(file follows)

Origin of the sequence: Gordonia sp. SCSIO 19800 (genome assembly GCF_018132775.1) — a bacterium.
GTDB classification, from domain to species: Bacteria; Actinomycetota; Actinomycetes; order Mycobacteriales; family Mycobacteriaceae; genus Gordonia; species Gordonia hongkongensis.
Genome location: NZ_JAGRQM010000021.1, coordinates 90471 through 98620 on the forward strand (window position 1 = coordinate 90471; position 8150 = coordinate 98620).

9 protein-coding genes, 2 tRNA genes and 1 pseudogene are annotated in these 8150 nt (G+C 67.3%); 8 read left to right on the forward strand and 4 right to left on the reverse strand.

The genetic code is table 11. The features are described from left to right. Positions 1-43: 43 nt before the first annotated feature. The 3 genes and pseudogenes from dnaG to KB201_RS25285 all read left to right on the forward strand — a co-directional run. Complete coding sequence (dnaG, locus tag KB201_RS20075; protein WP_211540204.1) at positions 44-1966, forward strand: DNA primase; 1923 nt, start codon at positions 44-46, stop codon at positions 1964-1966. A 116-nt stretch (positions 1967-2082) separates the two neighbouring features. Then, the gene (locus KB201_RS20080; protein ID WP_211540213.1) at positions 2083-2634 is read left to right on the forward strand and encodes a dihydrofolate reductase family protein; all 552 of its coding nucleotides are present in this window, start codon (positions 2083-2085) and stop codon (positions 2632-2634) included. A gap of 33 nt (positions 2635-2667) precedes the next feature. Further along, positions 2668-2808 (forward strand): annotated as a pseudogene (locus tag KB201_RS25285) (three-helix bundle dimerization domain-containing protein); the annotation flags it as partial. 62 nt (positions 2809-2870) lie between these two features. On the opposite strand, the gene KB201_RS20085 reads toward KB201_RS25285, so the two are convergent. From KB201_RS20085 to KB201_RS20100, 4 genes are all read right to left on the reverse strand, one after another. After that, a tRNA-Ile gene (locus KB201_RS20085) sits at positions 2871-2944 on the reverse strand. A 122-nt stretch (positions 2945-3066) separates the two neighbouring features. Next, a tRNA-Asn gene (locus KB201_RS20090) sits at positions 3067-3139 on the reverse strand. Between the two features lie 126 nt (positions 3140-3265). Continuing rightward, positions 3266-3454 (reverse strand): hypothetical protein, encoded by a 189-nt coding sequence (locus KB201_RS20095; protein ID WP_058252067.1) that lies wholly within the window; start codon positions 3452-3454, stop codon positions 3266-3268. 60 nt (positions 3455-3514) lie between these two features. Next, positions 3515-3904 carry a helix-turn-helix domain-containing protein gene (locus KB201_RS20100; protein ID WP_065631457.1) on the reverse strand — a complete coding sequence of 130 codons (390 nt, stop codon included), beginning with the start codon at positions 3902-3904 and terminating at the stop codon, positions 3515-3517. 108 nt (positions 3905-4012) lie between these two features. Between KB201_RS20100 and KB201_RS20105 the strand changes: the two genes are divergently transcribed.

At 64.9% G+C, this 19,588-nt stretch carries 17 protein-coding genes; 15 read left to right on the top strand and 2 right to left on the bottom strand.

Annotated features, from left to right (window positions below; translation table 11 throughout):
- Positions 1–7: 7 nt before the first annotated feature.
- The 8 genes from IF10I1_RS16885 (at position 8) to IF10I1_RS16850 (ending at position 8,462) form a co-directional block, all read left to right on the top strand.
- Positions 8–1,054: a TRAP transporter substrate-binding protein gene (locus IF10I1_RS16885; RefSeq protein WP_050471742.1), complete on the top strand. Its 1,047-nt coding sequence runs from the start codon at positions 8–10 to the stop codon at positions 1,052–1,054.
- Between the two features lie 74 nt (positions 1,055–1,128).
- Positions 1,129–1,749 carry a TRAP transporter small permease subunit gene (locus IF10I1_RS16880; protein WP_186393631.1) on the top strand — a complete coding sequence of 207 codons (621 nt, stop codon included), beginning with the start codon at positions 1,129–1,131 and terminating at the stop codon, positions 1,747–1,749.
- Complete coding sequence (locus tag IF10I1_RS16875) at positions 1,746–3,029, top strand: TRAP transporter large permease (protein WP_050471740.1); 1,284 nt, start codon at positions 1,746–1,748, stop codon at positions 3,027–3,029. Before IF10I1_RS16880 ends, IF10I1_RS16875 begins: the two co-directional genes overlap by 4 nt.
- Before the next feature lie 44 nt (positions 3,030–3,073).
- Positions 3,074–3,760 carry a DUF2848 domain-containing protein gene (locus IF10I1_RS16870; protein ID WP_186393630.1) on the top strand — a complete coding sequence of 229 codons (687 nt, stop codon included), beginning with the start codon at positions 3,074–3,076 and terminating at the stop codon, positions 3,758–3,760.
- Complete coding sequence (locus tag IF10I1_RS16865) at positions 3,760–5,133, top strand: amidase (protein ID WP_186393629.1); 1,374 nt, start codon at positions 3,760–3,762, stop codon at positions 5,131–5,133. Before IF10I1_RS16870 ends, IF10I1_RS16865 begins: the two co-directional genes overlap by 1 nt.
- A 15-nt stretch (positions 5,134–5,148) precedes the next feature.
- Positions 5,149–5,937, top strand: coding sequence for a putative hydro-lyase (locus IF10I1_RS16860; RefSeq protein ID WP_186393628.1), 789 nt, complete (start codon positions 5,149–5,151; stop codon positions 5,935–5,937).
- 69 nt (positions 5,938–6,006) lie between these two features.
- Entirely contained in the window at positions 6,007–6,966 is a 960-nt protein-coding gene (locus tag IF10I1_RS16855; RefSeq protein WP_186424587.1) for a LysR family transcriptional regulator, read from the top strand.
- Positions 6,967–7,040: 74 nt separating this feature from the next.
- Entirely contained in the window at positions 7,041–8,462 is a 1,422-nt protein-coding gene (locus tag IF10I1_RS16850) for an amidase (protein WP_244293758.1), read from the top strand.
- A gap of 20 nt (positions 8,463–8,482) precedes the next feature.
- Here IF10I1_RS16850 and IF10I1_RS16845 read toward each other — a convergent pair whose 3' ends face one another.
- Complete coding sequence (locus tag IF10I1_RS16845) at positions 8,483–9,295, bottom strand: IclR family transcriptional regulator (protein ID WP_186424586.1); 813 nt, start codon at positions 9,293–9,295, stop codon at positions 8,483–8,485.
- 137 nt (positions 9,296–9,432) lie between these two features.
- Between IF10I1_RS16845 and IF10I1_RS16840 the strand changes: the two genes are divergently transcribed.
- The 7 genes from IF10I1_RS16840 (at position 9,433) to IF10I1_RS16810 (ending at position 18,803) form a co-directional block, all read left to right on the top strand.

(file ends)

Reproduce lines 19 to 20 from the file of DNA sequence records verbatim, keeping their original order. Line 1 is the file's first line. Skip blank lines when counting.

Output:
- 69 nt (positions 5,938–6,006) lie between these two features.
- Entirely contained in the window at positions 6,007–6,966 is a 960-nt protein-coding gene (locus tag IF10I1_RS16855; RefSeq protein WP_186424587.1) for a LysR family transcriptional regulator, read from the top strand.